Argentina’s President Cristina Fernandez delivers a speech during a ceremony to commemorate the Sovereignty Day in San Pedro, Argentina, Tuesday, Nov. 20, 2012. Fernandez faced on Tuesday a nationwide strike led by union bosses who once were her most steadfast supporters. (AP Photo/Raul Ferrari,Telam)
BUENOS AIRES, Argentina (AP) — Argentina is refusing to budge in its billion-dollar debt showdown in New York federal court, preparing an appeal Monday that it hopes will stave off another devastating default.
Judge Thomas Griesa left Argentina without any wiggle room, ordering the government of President Cristina Fernandez to pay $1.3 billion into an escrow account for the so-called “vulture funds” by Dec. 15, even as it pursues its final appeals.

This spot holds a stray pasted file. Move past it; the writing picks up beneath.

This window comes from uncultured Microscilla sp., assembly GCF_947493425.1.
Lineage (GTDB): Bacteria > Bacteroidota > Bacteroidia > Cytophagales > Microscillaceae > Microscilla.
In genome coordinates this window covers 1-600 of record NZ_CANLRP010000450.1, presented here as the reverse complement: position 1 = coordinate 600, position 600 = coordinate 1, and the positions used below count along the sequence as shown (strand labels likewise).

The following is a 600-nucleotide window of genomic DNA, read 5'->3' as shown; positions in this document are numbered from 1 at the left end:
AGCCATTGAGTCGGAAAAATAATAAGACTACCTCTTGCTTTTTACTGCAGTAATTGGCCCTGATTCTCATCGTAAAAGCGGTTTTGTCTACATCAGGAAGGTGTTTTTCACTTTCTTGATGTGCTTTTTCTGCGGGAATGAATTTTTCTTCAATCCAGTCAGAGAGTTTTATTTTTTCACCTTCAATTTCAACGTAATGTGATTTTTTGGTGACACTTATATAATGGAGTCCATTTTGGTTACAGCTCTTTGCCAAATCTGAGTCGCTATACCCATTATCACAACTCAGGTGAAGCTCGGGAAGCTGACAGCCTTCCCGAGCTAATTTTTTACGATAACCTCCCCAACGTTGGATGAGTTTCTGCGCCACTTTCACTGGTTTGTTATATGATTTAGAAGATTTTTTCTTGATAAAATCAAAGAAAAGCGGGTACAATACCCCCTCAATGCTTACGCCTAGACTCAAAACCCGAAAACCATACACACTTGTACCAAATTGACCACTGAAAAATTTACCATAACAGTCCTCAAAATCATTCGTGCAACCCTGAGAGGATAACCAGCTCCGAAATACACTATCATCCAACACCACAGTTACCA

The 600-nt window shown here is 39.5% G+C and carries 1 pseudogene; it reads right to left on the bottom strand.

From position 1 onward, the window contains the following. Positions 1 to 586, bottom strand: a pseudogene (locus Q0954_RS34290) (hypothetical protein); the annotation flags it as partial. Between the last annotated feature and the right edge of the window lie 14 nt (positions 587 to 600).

If Argentina pays the plaintiffs, then lawyers representing other holders of defaulted debt, totaling more than $11 billion, are expected to demand immediate payment as well.
If it refuses, the judge said the Bank of New York Mellon must stop payment on the quotas Argentina has religiously honored to a much bigger group of bondholders who agreed to provide the country with debt relief in 2005 and 2010. That group together holds more than $20 billion in restructured debt, and some of them announced they too would appeal.
The ruling in favor of NML Capital Ltd., a fund run by billionaire Paul Singer, was issued just before the long Thanksgiving holiday weekend, and the consequences for Argentina were Login to read more